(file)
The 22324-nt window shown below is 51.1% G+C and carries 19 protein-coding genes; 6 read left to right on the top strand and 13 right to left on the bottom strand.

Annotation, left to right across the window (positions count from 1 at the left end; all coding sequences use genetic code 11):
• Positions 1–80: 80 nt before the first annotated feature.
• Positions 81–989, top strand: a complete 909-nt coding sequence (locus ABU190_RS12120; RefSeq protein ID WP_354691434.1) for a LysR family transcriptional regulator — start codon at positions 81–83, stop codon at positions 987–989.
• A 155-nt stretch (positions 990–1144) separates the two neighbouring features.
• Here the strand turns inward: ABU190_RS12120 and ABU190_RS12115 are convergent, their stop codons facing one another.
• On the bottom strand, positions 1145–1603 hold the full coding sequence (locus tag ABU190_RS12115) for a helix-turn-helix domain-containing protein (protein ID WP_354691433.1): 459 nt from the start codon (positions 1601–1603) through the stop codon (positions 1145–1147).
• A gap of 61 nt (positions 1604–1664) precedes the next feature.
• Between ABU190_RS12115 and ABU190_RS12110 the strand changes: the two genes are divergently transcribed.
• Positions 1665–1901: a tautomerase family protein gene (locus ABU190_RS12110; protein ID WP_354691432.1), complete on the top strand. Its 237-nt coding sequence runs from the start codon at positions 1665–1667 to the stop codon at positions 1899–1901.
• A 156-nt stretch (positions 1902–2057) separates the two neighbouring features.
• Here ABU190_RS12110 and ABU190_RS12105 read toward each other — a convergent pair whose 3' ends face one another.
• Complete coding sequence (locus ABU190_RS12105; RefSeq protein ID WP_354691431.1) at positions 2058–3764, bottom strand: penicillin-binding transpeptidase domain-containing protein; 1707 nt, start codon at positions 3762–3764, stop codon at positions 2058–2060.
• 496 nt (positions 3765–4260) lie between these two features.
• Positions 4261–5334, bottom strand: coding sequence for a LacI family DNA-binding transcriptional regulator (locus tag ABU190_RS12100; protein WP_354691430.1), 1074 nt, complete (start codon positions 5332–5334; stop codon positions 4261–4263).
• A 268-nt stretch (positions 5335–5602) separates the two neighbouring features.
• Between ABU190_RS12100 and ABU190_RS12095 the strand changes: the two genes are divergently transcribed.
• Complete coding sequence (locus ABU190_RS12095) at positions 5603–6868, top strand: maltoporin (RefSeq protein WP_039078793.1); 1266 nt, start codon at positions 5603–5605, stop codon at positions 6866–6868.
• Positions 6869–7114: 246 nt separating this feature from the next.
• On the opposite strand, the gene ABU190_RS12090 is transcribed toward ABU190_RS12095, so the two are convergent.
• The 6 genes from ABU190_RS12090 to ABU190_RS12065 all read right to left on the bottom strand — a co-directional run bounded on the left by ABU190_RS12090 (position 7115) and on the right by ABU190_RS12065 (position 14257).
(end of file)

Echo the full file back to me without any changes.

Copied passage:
The 22324-nt window shown below is 51.1% G+C and carries 19 protein-coding genes; 6 read left to right on the top strand and 13 right to left on the bottom strand.

Annotation, left to right across the window (positions count from 1 at the left end; all coding sequences use genetic code 11):
• Positions 1–80: 80 nt before the first annotated feature.
• Positions 81–989, top strand: a complete 909-nt coding sequence (locus ABU190_RS12120; RefSeq protein ID WP_354691434.1) for a LysR family transcriptional regulator — start codon at positions 81–83, stop codon at positions 987–989.
• A 155-nt stretch (positions 990–1144) separates the two neighbouring features.
• Here the strand turns inward: ABU190_RS12120 and ABU190_RS12115 are convergent, their stop codons facing one another.
• On the bottom strand, positions 1145–1603 hold the full coding sequence (locus tag ABU190_RS12115) for a helix-turn-helix domain-containing protein (protein ID WP_354691433.1): 459 nt from the start codon (positions 1601–1603) through the stop codon (positions 1145–1147).
• A gap of 61 nt (positions 1604–1664) precedes the next feature.
• Between ABU190_RS12115 and ABU190_RS12110 the strand changes: the two genes are divergently transcribed.
• Positions 1665–1901: a tautomerase family protein gene (locus ABU190_RS12110; protein ID WP_354691432.1), complete on the top strand. Its 237-nt coding sequence runs from the start codon at positions 1665–1667 to the stop codon at positions 1899–1901.
• A 156-nt stretch (positions 1902–2057) separates the two neighbouring features.
• Here ABU190_RS12110 and ABU190_RS12105 read toward each other — a convergent pair whose 3' ends face one another.
• Complete coding sequence (locus ABU190_RS12105; RefSeq protein ID WP_354691431.1) at positions 2058–3764, bottom strand: penicillin-binding transpeptidase domain-containing protein; 1707 nt, start codon at positions 3762–3764, stop codon at positions 2058–2060.
• 496 nt (positions 3765–4260) lie between these two features.
• Positions 4261–5334, bottom strand: coding sequence for a LacI family DNA-binding transcriptional regulator (locus tag ABU190_RS12100; protein WP_354691430.1), 1074 nt, complete (start codon positions 5332–5334; stop codon positions 4261–4263).
• A 268-nt stretch (positions 5335–5602) separates the two neighbouring features.
• Between ABU190_RS12100 and ABU190_RS12095 the strand changes: the two genes are divergently transcribed.
• Complete coding sequence (locus ABU190_RS12095) at positions 5603–6868, top strand: maltoporin (RefSeq protein WP_039078793.1); 1266 nt, start codon at positions 5603–5605, stop codon at positions 6866–6868.
• Positions 6869–7114: 246 nt separating this feature from the next.
• On the opposite strand, the gene ABU190_RS12090 is transcribed toward ABU190_RS12095, so the two are convergent.
• The 6 genes from ABU190_RS12090 to ABU190_RS12065 all read right to left on the bottom strand — a co-directional run bounded on the left by ABU190_RS12090 (position 7115) and on the right by ABU190_RS12065 (position 14257).